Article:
General Insurance Article - Aegon questions Brexit for proposed EU regulations

Following the decision to leave the EU, the UK will in the coming months inform the EU it’s withdrawing under Article 50. This will be the official starting pistol for a lengthy period of negotiation lasting at least two years, around the terms of exit and of new trading agreements.

 • Need for calm reflection on what’s right longer term for pension savers

 In the meantime, and until we formally leave the EU, the FCA has reminded firms they must continue to comply with all regulations, including those which originate in the EU. Going further, it has advised firms that they must continue with plans to implement forthcoming EU regulatory changes.

 The UK Government also has a number of significant financial services proposals underway, including the Treasury’s plans for a Lifetime ISA and a secondary annuity market. But unless some key aspects can be finalised very soon, there is a real risk that an April 2017 implementation will no longer be feasible. And there’s a risk that the Pension Bill to introduce new master trust rules could be derailed.

 Steven Cameron, Pensions Director at Aegon, says: “Until we officially exit the EU, the FCA has reminded firms to continue to follow regulations arising from the EU. Many of these are part of UK regulation and so will continue to apply unless and until the UK Government decides to change them.

 “But we are also facing a raft of new EU regulations, many of which are due to be implemented over the next two years or so*. While the FCA has indicated firms should continue to implement these too, we would urge a thorough examination of whether each individual proposed change adds value for UK savers long term. Some may be needed as part of new trade agreements but others may tie up time and resources which might be better spent on longer-lasting initiatives.

 “We’d also urge the Government to give an early indication of its plans to take forward initiatives such as the Lifetime ISA and the secondary annuity market. Unless we get more detail very soon, the April 2017 introduction looks very challenging. There could also be a question mark over the Pensions Bill announced in the Queen’s Speech to review master trust rules.

 “It is likely the Government will wait until the autumn before considering if tough decisions are required in response to any impact on economic performance, with the state pension triple lock highlighted pre Referendum as at risk. While domestic policy changes ahead of EU exit are a real possibility, we’d urge a truly long-term perspective in areas such as pensions.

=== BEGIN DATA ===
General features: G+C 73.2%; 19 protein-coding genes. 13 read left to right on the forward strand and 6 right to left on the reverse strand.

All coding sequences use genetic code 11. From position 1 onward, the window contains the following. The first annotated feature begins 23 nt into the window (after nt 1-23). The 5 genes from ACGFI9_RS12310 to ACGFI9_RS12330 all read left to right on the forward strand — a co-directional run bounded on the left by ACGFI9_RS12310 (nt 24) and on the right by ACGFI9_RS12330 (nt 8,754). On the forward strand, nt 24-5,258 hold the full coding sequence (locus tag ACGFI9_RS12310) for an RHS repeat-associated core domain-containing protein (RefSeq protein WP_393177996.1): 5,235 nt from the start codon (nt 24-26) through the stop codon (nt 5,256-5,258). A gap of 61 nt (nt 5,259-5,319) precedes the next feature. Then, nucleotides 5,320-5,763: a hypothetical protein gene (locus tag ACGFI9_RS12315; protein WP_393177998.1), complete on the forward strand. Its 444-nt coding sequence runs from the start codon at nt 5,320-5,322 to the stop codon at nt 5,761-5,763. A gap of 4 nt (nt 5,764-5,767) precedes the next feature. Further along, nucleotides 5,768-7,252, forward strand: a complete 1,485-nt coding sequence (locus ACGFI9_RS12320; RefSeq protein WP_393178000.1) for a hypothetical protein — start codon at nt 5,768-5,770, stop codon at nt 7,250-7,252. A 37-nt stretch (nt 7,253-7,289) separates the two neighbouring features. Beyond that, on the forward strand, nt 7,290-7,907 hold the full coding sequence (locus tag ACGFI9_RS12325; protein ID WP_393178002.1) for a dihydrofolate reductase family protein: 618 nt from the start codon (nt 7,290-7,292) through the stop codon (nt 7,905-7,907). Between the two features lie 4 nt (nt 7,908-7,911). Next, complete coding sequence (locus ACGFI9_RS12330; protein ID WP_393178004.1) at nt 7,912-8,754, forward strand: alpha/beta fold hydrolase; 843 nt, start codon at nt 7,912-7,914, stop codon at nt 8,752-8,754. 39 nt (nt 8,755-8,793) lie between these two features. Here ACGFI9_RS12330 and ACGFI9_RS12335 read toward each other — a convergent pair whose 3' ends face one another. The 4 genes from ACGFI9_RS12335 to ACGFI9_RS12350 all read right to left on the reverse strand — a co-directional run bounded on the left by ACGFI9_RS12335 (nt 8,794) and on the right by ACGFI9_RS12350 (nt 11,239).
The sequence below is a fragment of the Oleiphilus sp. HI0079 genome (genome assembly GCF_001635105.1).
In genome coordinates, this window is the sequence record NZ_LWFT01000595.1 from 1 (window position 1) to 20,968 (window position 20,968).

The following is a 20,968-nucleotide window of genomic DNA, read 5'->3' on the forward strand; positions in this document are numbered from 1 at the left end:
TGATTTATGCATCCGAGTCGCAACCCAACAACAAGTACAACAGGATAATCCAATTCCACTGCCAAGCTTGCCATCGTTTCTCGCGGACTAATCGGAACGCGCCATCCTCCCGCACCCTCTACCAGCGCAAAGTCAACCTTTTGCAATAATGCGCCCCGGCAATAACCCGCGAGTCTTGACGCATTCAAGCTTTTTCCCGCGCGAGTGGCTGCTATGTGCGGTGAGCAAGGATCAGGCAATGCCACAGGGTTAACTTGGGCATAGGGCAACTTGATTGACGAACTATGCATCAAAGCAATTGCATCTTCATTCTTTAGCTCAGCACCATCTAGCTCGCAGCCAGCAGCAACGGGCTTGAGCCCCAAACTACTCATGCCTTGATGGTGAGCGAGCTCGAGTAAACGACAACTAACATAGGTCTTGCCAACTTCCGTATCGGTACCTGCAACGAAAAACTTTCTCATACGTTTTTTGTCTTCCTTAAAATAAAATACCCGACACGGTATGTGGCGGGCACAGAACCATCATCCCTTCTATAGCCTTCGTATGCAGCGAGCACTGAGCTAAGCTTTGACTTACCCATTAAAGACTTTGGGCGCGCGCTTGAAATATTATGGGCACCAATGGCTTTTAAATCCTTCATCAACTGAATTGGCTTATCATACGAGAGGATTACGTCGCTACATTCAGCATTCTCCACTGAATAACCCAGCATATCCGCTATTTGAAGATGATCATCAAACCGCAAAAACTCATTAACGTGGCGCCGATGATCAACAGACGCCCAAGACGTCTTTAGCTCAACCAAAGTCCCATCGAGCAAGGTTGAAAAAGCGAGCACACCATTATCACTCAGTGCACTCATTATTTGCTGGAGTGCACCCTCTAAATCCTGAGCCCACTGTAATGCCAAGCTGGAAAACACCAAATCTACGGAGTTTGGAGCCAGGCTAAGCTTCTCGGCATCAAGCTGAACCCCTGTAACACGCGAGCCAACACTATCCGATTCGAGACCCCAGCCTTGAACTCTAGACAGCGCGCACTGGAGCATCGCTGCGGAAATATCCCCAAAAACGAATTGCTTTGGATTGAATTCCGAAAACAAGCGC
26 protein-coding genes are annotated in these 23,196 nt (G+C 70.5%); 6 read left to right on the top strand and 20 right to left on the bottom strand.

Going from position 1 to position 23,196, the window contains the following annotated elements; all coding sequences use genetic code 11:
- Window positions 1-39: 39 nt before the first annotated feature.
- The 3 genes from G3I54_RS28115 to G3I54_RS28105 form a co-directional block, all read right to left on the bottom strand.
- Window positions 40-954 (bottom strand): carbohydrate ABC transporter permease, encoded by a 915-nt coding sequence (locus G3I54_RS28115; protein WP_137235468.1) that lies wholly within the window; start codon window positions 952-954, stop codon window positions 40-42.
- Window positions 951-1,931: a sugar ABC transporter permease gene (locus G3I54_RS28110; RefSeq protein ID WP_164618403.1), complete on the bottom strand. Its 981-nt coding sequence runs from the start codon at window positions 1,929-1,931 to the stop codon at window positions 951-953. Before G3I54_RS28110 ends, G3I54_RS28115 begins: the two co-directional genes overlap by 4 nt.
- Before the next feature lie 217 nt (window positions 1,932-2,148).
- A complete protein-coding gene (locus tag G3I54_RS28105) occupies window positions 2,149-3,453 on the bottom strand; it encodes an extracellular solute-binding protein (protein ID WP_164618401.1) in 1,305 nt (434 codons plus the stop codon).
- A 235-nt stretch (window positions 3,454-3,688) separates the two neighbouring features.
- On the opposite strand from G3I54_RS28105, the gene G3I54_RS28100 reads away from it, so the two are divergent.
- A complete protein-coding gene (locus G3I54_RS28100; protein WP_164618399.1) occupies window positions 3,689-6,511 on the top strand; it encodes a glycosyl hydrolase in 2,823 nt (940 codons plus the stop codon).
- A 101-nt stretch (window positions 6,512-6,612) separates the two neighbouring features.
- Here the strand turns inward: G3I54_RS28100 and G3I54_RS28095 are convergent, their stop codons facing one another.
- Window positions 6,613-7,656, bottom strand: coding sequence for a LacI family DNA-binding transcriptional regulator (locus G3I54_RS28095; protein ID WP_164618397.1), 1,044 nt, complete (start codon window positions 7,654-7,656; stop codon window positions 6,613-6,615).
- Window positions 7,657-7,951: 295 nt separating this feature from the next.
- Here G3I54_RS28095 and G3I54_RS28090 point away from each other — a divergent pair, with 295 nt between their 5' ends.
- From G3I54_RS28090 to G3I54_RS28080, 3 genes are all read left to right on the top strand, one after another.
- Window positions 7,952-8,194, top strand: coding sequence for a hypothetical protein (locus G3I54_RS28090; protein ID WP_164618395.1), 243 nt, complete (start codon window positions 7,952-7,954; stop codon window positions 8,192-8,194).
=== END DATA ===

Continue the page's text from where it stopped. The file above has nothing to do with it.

We’d also caution against any radical changes such as a major overhaul of pension tax relief, which would run contrary to the wider desire to offer stability where possible.

 “As we all work to achieve an orderly transition to UK outside the EU, it’s important that industry works closely with both FCA and Government for the benefit of our customers.”

 *This includes Packaged Retail Insurance Based Investment Products (PRIIPs) regulations, changes to the Markets in Financial Instruments Directive (MiFID) and to the Insurance Distribution Directive (IDD).

Back to Index

Similar News to this Story

Car insurance premiums downward trend continues
Comprehensive car insurance premiums have fallen by 6% (£59) between April and June 2024, with UK motorists now paying £882 on average, according to t
Insurance industry see surge sustainable energy patents
The insurance industry is witnessing a significant surge in patents related to clean energy insurance and carbon capture, reflecting a strategic shift
Top 10 items crashed into by drivers
“What might seem an innocuous knock can soon turn out to be a nightmare to resolve” says MD of AA Accident Assist. One in 10 single vehicle crashes in

Site Search

Exact   Any  

Latest Actuarial Jobs

Actuarial Login

 Jobseeker    Client
Reminder Logon

APA Sponsors

Actuarial Jobs & News Feeds

Jobs RSS News RSS


Be the first to contribute to our definitive actuarial reference forum. Built by actuaries for actuaries.